Madeline Bohrer: Blue Cows, Black Clouds
September 12 - October 20, 2018
Opening reception: September 12, 6:00-9:00 PM
Spoonbill Studio is pleased to present Blue Cows, Black Clouds, solo exhibition with new works by Madeline Bohrer.
Upon first glance, Bohrer’s paintings seem to inhabit a bucolic, arcadian-esque place: fields neatly sprawl out and trees stretch towards the cloud specked sky, cows graze in lush pastures, a chateau welcomes the viewer. In one pastoral work, a church rests on a hill with wispy clouds floating by, quiet and serene. In another, a mother and daughter read in a meadow sheltered by trees, placid and innocent. The paintings, while rooted in realism, are comprised of painterly, abstracted studies of line and color--with nods to Hockney and Matisse--that converge to create the visual symbols traditionally found in idyllic landscape paintings encountered throughout history. However, the world Bohrer has created is a surreal, technicolor inversion of such scenes that are paradisiacal in their beauty and setting, though feel as if one has tumbled down the rabbit hole.
In the paintings, the rules of reality have fallen to the wayside. Colors gleefully play musical chairs, with the black spots of the cows and the blues and whites of the sky swapping places, and grass growing in an array of pinks, reds and greens, leaving inky black clouds to rest in blank white skies while blue cows stand about in polychromatic pastures. In “Chateau”, the facade is comprised of flat sections of bright colors that juxtapose one another to form the structure of the building, while strategically placed lines of analogous color gives a sense of light and shadow. A pink silhouette of a woman in Victorian dress stands out next to a dynamic palm tree, with its composition and color reminiscent of Hockney’s take on the motif. The divergence of treatment from the woman to the tree is striking. The woman is stencil-like and flat, more so a ghost-like imprint upon the surface while the palm tree is detailed and sharp, it’s existence in the scene solidified.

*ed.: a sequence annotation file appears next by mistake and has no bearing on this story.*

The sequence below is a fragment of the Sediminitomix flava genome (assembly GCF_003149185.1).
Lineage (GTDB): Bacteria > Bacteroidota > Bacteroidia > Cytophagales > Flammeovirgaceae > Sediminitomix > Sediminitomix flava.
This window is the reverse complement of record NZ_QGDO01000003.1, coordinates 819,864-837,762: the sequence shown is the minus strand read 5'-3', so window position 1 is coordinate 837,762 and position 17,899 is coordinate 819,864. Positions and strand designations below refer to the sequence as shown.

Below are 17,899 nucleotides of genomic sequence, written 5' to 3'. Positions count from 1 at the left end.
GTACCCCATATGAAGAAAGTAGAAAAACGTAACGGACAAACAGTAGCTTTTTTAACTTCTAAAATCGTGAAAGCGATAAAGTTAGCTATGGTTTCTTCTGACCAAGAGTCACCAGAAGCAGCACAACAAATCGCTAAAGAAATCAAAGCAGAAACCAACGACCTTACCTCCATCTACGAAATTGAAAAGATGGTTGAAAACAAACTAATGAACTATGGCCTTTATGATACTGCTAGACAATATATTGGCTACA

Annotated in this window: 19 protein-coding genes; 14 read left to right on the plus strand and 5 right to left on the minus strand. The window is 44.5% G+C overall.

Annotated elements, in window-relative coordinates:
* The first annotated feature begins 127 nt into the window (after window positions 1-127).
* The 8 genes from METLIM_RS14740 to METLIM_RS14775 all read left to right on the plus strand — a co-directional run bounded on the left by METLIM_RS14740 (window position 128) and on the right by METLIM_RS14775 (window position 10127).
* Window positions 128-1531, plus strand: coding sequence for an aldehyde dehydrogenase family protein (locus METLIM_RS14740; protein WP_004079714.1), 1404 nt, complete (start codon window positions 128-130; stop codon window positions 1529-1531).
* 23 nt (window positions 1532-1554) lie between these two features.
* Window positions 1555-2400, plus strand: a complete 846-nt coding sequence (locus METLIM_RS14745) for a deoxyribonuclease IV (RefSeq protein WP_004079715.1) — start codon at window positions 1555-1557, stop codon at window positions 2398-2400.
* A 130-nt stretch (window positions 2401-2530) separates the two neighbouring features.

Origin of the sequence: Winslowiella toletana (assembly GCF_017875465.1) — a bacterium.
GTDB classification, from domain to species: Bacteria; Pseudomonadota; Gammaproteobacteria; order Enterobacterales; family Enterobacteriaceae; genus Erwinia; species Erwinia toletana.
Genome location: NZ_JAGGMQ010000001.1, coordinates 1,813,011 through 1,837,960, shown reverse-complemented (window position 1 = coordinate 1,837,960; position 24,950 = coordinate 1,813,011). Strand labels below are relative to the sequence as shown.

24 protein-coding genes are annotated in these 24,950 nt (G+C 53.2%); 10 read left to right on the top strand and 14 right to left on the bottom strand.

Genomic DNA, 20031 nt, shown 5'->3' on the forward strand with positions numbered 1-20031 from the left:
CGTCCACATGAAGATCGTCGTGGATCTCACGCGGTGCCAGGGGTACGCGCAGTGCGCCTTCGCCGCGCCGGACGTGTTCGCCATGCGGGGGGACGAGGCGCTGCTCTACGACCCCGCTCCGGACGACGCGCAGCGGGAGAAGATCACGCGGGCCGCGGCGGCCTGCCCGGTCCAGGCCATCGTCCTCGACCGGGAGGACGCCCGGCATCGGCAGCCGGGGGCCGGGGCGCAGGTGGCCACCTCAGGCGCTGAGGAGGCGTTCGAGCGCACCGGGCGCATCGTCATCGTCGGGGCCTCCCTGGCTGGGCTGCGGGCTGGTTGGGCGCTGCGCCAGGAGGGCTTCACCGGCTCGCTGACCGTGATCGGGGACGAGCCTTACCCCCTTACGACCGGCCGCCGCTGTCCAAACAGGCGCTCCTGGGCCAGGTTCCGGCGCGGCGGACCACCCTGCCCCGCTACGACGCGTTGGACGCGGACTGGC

Bohrer’s women can be found in other paintings as well, and they are treated in a similar manner. In a pastoral scene, the blue silhouette of a mailgirl marches across a field under a black sky, with blue cows grazing beyond. Letter in hand, her person and clothing is slightly more detailed, but she still remains flat and frozen like her counterpart outside of the chateau. Another painting depicts a mother and daughter, painted in vibrant hues of pink and orange, sweetly posed together in a sea of blue grass and trees. The mother gestures to a book laid out before them while her daughter leans into her.
The depictions of the women in these paintings are drawn from antique embroidery, where women are reduced to mere symbols of a supposed ideal, stitched into their proper places and playing out their assigned roles. The Victorian hostess stationed outside of the chateau is decorative display, a formal element whose purpose is filling patriarchal expectations of an Arcadia. The sweetly dressed mailgirl marches with contrived determination, though her task is menial and her image idyllically innocent. Though it may seem as if the works are representative of an antiquated, idealized place where women fulfill traditional roles, Bohrer reclaims the landscape through formal elements. Reflective of our own reality, the artist does not fully free her women from their fates, but takes authorship over what she can, leaving us to ponder the implications of this world and its mirroring of our own.
Bohrer (b. 1992) has a BFA from Boston University and an MFA from the School of the Art Institute of Chicago. Bohrer is a painter whose work explores the melding of color, patterns, and humor, using femininity as a lens. Her work was recently included in a group show at the Berkshire Museum, and she spent the summer completing a residency at Centre Pompadour in France.